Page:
“My great concern is not whether you have failed, but whether you are content with your failure.”
~ Abraham Lincoln
In Richard Branson’s recent American Express OPEN Forum article, “Entrepreneurs Have Nothing to Fear But Fear of Failure," he talks about how stories of failure are most interesting to him because they're how he learns the most powerful lessons. I agree with that notion, particularly the two phases of failure he emphasizes: the initial failure and the aftermath (how to bounce back). Here, I explore two other fresh takes on the topic of failure and resiliency.
The Failure Imperative
Charlene Li is the founder of the Altimeter Group and co-author of "Groundswell" and, most recently, "Open Leadership: How Social Technology Can Transform the Way You Lead." In case you missed it, she also wrote a robust article for The Conference Board Review, Summer 2010 titled, “The Failure Imperative (TFI).” It is worth reading not once but a dozen times to truly respect and understand the importance of dealing with failure head-on to learn from it and not waste the experience.
According to Li’s TFI, “One big barrier to adopting a culture of transparency and openness has been a systemic and cultural aversion to failure.” She goes on to say, “… that a key part of being an open leader is the ability to effectively deal with failure, because even with the best structures and planning in place, things go wrong.”
As pointed out in my earlier American Express OPEN Forum contribution, “The Art of Bold Innovation,” (refer to Point No. 7), how and why we decide to take risks has little to do with a lack of brilliant ideas and far more to do with fostering a supportive work environment where, as Li basically says, it’s okay to fail.
The crux of her article states, “there are four actions that an open leader can take to ensure that the organization is resilient in the face of failure and able to learn and grow from challenges: Acknowledge that failure happens; encourage dialogue to foster trust; separate the person from the failure; and learn from your mistakes.”
I am sure Branson would agree – especially on the last point.
Entrepreneur and business owner Barry Moltz, however, says we don't necessarily learn from our mistakes.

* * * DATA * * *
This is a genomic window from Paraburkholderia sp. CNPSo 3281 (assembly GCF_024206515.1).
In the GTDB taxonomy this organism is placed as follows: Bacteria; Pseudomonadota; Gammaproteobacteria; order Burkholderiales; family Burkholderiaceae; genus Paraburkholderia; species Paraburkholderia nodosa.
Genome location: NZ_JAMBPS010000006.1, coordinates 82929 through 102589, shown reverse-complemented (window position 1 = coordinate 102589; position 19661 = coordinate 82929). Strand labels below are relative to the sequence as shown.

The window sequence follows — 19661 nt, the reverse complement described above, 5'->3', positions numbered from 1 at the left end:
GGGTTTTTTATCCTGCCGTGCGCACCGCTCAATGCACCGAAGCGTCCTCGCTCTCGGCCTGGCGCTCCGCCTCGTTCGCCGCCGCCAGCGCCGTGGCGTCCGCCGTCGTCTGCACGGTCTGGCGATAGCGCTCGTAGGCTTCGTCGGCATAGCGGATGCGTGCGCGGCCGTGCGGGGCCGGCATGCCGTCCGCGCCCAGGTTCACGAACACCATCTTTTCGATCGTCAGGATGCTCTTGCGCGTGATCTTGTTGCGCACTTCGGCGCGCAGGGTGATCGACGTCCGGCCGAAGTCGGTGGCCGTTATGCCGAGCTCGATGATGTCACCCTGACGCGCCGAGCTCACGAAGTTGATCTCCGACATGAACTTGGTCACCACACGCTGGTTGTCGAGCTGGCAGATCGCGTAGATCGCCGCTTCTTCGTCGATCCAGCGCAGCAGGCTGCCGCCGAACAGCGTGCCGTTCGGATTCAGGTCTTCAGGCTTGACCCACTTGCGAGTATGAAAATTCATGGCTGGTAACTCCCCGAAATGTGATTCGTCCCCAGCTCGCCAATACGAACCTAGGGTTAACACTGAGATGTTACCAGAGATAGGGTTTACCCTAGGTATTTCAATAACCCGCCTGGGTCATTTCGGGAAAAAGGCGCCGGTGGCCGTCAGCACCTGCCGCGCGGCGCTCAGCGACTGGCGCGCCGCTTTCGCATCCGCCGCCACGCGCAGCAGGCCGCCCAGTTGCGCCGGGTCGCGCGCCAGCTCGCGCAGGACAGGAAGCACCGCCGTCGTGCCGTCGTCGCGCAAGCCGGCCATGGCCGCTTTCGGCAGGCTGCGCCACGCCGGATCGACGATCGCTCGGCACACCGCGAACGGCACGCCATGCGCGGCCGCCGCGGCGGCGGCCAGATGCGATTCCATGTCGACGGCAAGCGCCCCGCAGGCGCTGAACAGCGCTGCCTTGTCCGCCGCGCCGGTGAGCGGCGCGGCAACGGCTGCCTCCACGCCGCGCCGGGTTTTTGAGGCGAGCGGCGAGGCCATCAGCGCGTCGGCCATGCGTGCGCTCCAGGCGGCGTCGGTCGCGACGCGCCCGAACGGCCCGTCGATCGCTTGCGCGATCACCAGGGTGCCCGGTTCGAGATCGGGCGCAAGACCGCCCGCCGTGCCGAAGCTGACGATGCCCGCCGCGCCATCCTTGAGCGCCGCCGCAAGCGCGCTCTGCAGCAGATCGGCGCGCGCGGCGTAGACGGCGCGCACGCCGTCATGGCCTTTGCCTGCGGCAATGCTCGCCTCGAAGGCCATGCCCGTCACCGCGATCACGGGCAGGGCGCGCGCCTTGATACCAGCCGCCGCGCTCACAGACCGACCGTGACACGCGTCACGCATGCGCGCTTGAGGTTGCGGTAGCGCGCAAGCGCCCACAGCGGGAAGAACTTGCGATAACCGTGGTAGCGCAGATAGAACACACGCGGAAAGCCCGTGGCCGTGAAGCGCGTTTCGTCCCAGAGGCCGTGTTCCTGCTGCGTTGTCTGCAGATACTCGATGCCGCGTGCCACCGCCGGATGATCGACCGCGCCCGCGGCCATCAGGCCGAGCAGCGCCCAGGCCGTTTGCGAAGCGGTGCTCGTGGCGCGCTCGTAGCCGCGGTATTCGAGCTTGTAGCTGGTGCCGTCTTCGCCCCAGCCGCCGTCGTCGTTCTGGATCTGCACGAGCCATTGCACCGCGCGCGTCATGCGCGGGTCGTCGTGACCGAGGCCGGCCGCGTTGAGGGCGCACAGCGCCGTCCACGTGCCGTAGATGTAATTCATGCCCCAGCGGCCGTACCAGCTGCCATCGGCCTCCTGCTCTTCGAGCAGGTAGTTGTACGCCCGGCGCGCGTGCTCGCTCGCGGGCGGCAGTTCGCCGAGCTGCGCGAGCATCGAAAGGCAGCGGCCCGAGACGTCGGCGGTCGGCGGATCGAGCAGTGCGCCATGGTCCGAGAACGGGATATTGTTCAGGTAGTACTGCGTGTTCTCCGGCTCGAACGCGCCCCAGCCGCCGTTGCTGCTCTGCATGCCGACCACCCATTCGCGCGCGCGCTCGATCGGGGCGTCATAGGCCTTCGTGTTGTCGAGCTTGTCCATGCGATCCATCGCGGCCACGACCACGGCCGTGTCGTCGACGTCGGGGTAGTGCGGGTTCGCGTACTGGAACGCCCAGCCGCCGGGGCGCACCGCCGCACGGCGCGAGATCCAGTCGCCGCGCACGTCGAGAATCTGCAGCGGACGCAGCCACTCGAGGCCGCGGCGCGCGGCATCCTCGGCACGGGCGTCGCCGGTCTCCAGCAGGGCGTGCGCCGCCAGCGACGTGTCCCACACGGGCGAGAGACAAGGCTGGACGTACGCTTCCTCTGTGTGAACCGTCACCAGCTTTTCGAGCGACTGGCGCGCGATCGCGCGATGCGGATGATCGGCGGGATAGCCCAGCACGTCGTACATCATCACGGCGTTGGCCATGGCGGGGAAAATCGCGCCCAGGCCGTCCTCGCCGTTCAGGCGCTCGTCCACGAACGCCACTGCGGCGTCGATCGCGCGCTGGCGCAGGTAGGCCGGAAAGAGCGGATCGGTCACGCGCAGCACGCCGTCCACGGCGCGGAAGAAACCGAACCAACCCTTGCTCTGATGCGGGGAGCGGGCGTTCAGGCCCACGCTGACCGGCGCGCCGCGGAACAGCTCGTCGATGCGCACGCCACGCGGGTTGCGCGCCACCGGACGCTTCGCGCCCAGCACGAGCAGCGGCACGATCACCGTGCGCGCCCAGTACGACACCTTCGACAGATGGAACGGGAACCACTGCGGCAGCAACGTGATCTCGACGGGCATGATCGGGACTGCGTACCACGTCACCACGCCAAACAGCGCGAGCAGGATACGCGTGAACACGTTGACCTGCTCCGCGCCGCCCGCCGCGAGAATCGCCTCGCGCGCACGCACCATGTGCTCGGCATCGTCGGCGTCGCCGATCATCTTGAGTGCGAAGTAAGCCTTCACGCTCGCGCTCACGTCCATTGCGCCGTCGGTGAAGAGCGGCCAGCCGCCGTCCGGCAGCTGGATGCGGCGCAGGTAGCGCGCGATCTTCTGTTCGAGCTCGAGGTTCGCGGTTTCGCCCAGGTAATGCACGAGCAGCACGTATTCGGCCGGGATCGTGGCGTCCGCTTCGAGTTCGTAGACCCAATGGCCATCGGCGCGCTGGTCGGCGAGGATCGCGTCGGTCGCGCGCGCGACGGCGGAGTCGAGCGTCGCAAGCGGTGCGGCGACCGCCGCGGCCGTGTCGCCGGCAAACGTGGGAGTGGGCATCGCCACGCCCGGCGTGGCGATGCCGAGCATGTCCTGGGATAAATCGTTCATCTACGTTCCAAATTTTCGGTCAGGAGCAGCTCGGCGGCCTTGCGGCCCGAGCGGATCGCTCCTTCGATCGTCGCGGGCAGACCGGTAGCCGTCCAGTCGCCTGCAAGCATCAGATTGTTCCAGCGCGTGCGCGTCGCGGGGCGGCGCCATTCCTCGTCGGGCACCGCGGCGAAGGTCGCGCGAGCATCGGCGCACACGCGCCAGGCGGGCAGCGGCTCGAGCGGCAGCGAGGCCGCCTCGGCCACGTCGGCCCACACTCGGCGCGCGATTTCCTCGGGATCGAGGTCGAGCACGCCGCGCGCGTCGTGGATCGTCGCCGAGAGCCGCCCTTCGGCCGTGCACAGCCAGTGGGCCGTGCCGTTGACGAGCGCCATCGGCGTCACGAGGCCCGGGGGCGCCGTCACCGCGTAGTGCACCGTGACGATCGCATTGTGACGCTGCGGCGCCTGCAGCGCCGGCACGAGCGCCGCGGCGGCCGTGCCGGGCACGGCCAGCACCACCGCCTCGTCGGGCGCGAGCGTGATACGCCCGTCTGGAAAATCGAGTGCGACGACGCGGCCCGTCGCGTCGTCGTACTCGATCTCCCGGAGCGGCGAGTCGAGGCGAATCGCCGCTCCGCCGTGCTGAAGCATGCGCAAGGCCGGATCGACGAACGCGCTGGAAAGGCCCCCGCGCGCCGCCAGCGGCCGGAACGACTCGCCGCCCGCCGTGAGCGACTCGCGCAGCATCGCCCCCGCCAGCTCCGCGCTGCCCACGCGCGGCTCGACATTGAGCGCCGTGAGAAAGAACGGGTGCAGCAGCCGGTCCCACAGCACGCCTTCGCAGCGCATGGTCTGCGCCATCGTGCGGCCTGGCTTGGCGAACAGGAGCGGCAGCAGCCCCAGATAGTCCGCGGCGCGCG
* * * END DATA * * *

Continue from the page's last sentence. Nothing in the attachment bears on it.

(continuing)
He believes that once you recognize this, as well as the fact that failure happens in the normal life cycle of a business, you start failing and "bouncing" until you achieve success.
Such is the underlying premise of Moltz’s book, “
Bounce! Failure, Resiliency, and Confidence to Achieve Your Next Great Success.” It is a book about “the process of bounding back, of moving forward, falling back, and shooting ahead again, and through all that, building up and then drawing on personal reserves of energy.”
Unlike Branson and Li, who feel failure allows you to learn from mistakes, Moltz believes not every mistake carries a lesson for us. If you think back on your failures or mistakes, Moltz is spot on.
The trick, according to Moltz, is to bounce. He says, “When we possess bounce, we are able to move forward from any event, situation, or outcome — good or bad — to the next place where a decision can be made based on the choices currently available to us. We develop the best process we can and then make a clear decision.”
Once you realize that it’s okay to be honest about your failures, goals are much more fun to go after and most likely easier to achieve.
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Global business expert Laurel Delaney is the founder of
GlobeTrade (a Global TradeSource, Ltd. company). She also is the creator of “Borderbuster,” an e-newsletter, and The Global Small Business Blog, all highly regarded for their global small business coverage. You can follow her on Twitter @LaurelDelaney.